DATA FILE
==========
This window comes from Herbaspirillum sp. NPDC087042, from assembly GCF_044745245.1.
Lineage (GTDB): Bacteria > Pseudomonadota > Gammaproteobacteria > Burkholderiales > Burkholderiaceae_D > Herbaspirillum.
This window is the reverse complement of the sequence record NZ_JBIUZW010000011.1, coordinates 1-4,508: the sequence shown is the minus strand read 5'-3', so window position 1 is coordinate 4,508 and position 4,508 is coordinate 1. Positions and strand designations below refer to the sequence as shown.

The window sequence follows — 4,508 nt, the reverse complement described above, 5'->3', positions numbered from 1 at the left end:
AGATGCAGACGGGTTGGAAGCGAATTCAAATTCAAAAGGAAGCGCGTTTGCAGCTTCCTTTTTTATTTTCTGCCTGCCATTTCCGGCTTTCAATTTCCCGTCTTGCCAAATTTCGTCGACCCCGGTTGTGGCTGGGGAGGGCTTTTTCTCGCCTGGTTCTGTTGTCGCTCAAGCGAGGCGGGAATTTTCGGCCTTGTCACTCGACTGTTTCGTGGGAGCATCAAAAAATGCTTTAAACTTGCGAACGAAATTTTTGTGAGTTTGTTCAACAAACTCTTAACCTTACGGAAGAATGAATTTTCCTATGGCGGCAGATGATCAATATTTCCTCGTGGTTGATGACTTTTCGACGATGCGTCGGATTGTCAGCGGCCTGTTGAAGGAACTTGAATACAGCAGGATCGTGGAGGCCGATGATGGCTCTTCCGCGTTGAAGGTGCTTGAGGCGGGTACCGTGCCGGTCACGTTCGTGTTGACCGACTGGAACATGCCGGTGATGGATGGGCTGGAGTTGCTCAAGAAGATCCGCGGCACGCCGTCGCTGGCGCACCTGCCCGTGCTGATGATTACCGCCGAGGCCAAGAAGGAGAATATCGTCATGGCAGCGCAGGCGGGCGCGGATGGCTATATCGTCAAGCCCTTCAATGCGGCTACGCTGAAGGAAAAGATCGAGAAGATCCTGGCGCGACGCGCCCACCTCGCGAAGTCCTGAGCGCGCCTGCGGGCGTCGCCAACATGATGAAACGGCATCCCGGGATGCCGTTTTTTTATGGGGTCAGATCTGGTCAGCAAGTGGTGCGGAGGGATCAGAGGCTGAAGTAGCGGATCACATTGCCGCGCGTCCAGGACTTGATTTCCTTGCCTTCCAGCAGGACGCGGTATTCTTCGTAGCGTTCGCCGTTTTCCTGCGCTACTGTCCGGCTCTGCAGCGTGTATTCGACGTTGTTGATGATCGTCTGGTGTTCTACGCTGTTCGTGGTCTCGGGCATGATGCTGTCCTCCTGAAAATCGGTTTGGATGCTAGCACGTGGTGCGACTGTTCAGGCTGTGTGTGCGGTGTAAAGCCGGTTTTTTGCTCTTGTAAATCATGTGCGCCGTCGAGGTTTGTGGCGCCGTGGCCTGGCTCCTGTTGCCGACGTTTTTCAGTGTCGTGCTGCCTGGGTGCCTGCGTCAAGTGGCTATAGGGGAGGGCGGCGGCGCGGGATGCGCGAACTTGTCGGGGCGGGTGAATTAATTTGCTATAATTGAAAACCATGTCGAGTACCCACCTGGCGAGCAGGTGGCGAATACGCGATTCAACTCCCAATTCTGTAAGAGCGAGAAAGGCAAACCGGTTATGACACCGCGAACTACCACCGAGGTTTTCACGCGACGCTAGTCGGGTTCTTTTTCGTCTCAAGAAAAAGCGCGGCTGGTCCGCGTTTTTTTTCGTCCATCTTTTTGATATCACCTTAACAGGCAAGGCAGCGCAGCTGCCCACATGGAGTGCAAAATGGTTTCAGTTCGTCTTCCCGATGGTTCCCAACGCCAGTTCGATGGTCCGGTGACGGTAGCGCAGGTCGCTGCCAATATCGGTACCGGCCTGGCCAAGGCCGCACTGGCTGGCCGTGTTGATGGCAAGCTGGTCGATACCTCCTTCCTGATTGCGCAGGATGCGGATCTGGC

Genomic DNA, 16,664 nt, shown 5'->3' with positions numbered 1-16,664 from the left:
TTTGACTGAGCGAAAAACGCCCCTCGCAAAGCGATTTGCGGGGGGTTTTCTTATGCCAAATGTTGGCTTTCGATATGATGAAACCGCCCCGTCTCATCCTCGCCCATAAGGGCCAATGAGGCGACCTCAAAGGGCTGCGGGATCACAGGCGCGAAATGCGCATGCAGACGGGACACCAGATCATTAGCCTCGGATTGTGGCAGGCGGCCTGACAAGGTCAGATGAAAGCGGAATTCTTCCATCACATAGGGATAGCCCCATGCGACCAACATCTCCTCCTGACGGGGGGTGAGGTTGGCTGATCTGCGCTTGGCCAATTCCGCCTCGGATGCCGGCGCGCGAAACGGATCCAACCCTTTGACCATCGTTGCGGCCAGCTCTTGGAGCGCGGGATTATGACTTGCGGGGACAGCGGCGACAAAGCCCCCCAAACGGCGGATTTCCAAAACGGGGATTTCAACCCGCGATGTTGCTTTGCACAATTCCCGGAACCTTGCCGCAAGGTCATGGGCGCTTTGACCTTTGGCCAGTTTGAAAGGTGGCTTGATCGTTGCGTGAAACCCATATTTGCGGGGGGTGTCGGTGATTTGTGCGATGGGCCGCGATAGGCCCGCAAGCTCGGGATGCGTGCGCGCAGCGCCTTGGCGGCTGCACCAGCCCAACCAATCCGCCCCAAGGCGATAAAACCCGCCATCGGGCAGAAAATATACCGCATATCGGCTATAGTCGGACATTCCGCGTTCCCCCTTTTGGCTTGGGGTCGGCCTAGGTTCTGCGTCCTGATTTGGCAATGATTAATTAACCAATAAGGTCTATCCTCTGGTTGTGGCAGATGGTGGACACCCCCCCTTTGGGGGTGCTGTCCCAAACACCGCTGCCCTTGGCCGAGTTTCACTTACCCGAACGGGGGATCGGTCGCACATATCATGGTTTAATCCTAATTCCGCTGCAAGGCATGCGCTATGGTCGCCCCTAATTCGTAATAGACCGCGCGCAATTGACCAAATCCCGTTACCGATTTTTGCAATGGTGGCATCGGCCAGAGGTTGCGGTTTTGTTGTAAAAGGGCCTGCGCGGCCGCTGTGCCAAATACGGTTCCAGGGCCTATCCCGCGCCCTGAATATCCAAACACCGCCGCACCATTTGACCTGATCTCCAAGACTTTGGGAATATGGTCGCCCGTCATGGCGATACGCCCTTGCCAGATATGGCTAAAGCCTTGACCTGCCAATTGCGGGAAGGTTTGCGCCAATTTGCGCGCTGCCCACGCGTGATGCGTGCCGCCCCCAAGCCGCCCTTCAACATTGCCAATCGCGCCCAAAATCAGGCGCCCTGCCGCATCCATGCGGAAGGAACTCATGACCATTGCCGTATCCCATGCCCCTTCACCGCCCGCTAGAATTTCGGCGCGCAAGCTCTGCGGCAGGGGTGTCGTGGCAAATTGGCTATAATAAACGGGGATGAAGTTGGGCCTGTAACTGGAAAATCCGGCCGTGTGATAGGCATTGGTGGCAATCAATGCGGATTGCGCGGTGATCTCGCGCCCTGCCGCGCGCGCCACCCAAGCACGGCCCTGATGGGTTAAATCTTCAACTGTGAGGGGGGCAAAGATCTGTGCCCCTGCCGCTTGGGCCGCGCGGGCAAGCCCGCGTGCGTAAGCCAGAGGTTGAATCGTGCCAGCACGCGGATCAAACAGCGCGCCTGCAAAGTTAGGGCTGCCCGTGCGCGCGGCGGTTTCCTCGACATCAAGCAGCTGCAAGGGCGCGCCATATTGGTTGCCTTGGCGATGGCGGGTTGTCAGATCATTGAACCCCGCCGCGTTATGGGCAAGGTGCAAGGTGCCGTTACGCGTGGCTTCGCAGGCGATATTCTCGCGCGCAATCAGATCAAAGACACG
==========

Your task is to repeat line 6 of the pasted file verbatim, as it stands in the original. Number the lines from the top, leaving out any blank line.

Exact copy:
Genomic DNA, 16,664 nt, shown 5'->3' with positions numbered 1-16,664 from the left: